While German WWII troops never held any sizeable Georgian town they did manage to take a number of Georgian prisoners, who were joined by Georgian deserters and Georgians in German and French exile. At first, while Germany was basically on the offensive, there could be no new Georgian Legion, due to Nazi optimism and racism. But long before the new legion was formed, German military intelligence set up a largely Georgian unit within the Brandenburg Regiment (Wehrmacht special forces). This unit was the Sonderverband Bergmann and by the spring of 1943 it was itself of regimental size. But, rather tellingly, all the officers in it were German. The Germans, especially Hitler, just didn´t really trust former Red Army soldiers. This somewhat changed, initially, with the advent of the Georgian Legion.

 

The low trust was quite rational, as very many Georgians (and other nationalities) had “volunteered” to serve in German uniform mainly to avoid starvation. Especially during the first year of the great invasion the conditions for Soviet prisoners of war were incredibly grim. The Germans realized that it would be much harder for their Georgian troops to desert (attempt to rejoin the Red Army) on another front than the Eastern one. So, Georgians were sent to Northwest Europe, even to the Channel Islands (Guernsey etc). Still, even in France some managed to desert also in groups, and Eric Lee´s account of what happened in Hirson is remarkable – a Georgian group there managed to join the French resistance. There is also an amazing passage about a similar mutiny by Ukrainian troops in France.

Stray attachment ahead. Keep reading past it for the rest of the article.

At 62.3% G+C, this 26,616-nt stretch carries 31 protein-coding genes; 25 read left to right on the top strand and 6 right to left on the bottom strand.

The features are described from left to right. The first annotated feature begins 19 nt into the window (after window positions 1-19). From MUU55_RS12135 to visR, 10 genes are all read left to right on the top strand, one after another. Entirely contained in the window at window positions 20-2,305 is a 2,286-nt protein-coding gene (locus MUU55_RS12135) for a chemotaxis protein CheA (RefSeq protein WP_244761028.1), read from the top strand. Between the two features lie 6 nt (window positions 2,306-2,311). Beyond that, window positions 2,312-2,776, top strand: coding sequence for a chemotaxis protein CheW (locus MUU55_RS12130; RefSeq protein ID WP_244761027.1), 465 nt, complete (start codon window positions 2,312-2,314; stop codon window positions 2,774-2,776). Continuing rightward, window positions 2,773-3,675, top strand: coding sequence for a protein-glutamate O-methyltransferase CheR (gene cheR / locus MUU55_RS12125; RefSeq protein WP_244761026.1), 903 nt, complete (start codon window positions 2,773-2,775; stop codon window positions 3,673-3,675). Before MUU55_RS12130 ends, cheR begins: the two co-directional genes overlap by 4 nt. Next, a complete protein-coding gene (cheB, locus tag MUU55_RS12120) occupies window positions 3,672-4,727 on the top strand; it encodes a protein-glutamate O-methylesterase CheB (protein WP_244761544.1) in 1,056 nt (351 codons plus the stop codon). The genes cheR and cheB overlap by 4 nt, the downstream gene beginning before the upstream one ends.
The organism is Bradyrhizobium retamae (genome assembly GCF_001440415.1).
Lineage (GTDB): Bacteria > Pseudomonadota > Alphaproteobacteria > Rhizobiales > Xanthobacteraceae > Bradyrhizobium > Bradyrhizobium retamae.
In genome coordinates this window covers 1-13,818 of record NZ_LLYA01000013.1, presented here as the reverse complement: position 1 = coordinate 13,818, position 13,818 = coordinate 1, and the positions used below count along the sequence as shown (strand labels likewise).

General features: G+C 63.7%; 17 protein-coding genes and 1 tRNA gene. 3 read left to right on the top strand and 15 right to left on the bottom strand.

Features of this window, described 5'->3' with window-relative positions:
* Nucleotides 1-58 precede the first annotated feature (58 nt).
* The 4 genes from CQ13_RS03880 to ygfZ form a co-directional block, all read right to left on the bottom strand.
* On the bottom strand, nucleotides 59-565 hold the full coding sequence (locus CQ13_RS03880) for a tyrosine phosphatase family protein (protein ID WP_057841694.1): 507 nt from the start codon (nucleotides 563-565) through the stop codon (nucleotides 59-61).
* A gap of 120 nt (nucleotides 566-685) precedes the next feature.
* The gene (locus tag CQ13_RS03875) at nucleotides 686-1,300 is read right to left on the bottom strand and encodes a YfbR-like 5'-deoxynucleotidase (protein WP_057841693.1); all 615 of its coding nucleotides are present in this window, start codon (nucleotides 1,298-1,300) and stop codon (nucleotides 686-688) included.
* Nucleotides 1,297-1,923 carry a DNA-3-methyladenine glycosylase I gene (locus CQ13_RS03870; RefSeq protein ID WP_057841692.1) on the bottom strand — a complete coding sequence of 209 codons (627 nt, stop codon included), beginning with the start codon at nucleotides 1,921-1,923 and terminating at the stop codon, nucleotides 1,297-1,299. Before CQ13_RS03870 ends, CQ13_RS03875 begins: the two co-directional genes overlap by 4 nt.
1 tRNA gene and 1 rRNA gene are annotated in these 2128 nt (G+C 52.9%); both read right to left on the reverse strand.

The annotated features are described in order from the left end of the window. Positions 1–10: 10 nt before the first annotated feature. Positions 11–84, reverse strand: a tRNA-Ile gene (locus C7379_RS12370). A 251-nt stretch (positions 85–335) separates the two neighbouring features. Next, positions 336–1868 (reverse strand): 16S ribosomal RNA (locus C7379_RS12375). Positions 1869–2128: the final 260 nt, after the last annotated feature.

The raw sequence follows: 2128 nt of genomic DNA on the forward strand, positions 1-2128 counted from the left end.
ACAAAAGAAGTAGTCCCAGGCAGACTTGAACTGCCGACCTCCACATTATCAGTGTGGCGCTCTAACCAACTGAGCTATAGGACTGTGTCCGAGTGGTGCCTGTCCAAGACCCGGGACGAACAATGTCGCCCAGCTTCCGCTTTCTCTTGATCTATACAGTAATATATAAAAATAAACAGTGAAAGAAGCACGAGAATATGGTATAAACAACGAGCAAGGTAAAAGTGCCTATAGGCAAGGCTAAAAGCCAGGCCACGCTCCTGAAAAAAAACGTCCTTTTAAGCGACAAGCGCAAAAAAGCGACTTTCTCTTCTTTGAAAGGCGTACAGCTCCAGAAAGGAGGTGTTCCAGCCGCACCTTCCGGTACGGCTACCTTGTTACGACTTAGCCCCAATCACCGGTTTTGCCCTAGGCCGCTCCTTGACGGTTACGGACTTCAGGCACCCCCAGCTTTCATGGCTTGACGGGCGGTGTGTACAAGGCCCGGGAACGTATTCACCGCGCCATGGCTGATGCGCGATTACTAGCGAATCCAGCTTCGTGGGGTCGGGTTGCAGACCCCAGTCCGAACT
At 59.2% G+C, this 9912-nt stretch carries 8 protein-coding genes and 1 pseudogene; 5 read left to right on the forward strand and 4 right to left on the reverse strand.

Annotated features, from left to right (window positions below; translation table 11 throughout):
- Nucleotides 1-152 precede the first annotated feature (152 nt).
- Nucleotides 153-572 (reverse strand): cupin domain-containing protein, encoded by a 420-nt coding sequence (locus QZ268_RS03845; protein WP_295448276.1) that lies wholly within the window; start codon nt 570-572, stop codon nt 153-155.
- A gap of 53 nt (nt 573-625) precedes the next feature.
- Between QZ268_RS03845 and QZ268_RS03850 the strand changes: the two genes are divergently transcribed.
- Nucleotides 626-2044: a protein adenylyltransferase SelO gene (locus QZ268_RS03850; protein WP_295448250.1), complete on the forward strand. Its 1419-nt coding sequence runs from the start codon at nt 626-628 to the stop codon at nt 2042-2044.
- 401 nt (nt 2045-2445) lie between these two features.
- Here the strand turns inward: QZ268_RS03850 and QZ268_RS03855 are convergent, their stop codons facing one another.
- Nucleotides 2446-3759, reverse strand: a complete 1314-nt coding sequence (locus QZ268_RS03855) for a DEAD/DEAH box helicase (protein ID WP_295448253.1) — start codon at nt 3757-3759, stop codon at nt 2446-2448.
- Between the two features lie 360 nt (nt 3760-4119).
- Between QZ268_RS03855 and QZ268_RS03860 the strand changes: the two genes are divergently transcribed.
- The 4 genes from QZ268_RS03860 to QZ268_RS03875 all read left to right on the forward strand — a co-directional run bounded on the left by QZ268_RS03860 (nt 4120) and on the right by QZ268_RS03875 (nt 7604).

Until April 1945 one of the most peaceful places to end up in as a Georgian was the Dutch island of Texel. Although it did have a large amount of bunkers, some 500, it was also a haven for children from the Dutch mainland. Why the Georgians rebelled there in April 1945 and not just waited calmly for the war to end has puzzled me ever since that day I learnt about the very bloody Texel mutiny. Well, to avoid spoilers I will here just say that Mr. Lee provides credible motives for this seemingly irrational course of action. 

 

The Germans, of course, counter-attacked, not least with an impressive amount of artillery rounds. Texel, the peaceful oasis, was shot to pieces while the war in Europe was largely winding down. The reader learns about these events both through accounts of Georgians, Germans, Dutchmen and Canadians. Mr. Lee has found some fantastic quotes. 

 

Night of the Bayonets also deals with the many misunderstandings and remains of Soviet era propaganda that still surround “the Russian War”, as the uprising on Texel is to this day called among the Dutch. More than 3,000 people died in the battle, mostly Germans. No Russians, but the name has stuck.

 

The photographs are not that many (20) but they are very interesting and some of the WWII photos of the Germans on Texel are even in colour.

   

So, Night of the Bayonets is a great book, a real must if you are into the last WWII fighting in Europe or Soviet/Georgian history.     

Thursday, October 08, 2020

From Averting Another Armageddon To Losing Norway

 

You probably have read a number of books about Winston Churchill, and seen several films about him. There is now even a decent Churchill biography in comic book format - that I have previously reviewed. But Churchill was not ”the man who averted another Armageddon”. Those words were about the man most associated with appeasement policy, Neville Chamberlain.